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JPIC Atlantic: Eradication of Poverty

Anne T. Gillis CND, JPIC

Having been made more aware of the struggles related to this issue by the "UN Declaration for the International Day for the Eradication of Poverty” on Sunday, Oct. 17, perhaps we could share an update on why this is considered so critical at this time. As part of JPIC Atlantic, I participated in a worldwide Webinar related to this issue: it featured 1,000 participants. Of course, I didn't hear input from that many, but heard from such areas as Bangladesh, Uganda, Brazil, Guatemala, the USA and Canada, to name a few. Some spoke of being "fracked and gridded" out of existence by the oil and gas and coal mining industries; others spoke of 1800 people living under tarpaulins for two years because of the inability to control the flooding related to climate change.

In most of these areas, if not all, there is an interrelationship between poverty and climate change, and now COVID. The UN NGO Committee for Social Development has a position statement on "Poverty and Climate Change" (Nov. 2010). It is said that: "Every oil-drilling lease, every acre of the Amazon Rainforest torched to create pasture for scores of livestock, and every gas-guzzling SUV on the road will decide how much longer our planet will be habitable,” and perhaps how unrealistic it is to imagine that poverty can be eradicated.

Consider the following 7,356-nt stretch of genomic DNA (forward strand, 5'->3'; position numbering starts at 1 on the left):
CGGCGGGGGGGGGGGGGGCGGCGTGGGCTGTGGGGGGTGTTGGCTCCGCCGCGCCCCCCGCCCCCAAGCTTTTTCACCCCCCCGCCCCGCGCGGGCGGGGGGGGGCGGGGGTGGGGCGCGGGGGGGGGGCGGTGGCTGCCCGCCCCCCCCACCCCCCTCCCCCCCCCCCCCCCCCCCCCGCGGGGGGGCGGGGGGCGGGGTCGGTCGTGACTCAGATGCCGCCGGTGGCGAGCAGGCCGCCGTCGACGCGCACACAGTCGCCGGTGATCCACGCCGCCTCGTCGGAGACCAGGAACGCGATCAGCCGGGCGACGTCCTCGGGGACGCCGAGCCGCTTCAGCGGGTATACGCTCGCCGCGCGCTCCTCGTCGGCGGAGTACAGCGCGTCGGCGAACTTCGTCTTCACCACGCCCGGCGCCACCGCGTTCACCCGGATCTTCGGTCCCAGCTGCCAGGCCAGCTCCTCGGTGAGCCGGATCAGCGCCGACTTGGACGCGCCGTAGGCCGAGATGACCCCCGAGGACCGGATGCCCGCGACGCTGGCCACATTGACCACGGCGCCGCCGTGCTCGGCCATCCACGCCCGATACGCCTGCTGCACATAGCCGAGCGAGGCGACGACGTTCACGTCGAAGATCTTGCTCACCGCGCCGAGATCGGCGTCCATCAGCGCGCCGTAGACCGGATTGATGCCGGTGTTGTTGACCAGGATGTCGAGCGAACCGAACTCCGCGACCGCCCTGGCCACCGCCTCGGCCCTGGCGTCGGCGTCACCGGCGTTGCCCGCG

Because Earth's atmosphere is now saturated with so much carbon dioxide from human activity, it is trapping more warmth, which causes more heat waves and leads to more moisture being absorbed, which when released causes more flooding. The interrelationship of all these factors leads to countless people being stripped of their lands and natural resources preventing them from being able to sustain any quality of life. The UN proposes that "we will move forward together" to address these issues. Let us stay tuned for the UN COP26, the climate talks in November, and perhaps consider what we might be able to do on this periphery. We need to remember also our own US CNDs in the coal mining area of Appalachia.

(“Fracking and gridded" are processes used in the extraction of oil and gas; processes which are destructive to the landscape and to the earth itself).

 

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